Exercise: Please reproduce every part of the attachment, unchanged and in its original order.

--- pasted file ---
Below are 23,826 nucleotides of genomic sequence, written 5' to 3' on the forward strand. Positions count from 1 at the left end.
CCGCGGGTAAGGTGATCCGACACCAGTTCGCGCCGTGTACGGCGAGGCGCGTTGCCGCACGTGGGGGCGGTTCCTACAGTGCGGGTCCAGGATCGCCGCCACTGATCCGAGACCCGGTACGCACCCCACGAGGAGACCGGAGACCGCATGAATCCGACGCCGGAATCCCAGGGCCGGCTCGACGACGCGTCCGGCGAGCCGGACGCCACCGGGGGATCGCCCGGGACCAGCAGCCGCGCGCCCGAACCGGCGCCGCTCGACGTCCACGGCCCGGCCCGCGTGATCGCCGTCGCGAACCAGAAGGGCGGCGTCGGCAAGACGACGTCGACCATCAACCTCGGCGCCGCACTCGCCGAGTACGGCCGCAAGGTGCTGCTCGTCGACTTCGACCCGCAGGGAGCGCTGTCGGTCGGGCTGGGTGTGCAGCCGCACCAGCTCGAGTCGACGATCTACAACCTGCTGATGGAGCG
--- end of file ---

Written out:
Below are 23,826 nucleotides of genomic sequence, written 5' to 3' on the forward strand. Positions count from 1 at the left end.
CCGCGGGTAAGGTGATCCGACACCAGTTCGCGCCGTGTACGGCGAGGCGCGTTGCCGCACGTGGGGGCGGTTCCTACAGTGCGGGTCCAGGATCGCCGCCACTGATCCGAGACCCGGTACGCACCCCACGAGGAGACCGGAGACCGCATGAATCCGACGCCGGAATCCCAGGGCCGGCTCGACGACGCGTCCGGCGAGCCGGACGCCACCGGGGGATCGCCCGGGACCAGCAGCCGCGCGCCCGAACCGGCGCCGCTCGACGTCCACGGCCCGGCCCGCGTGATCGCCGTCGCGAACCAGAAGGGCGGCGTCGGCAAGACGACGTCGACCATCAACCTCGGCGCCGCACTCGCCGAGTACGGCCGCAAGGTGCTGCTCGTCGACTTCGACCCGCAGGGAGCGCTGTCGGTCGGGCTGGGTGTGCAGCCGCACCAGCTCGAGTCGACGATCTACAACCTGCTGATGGAGCG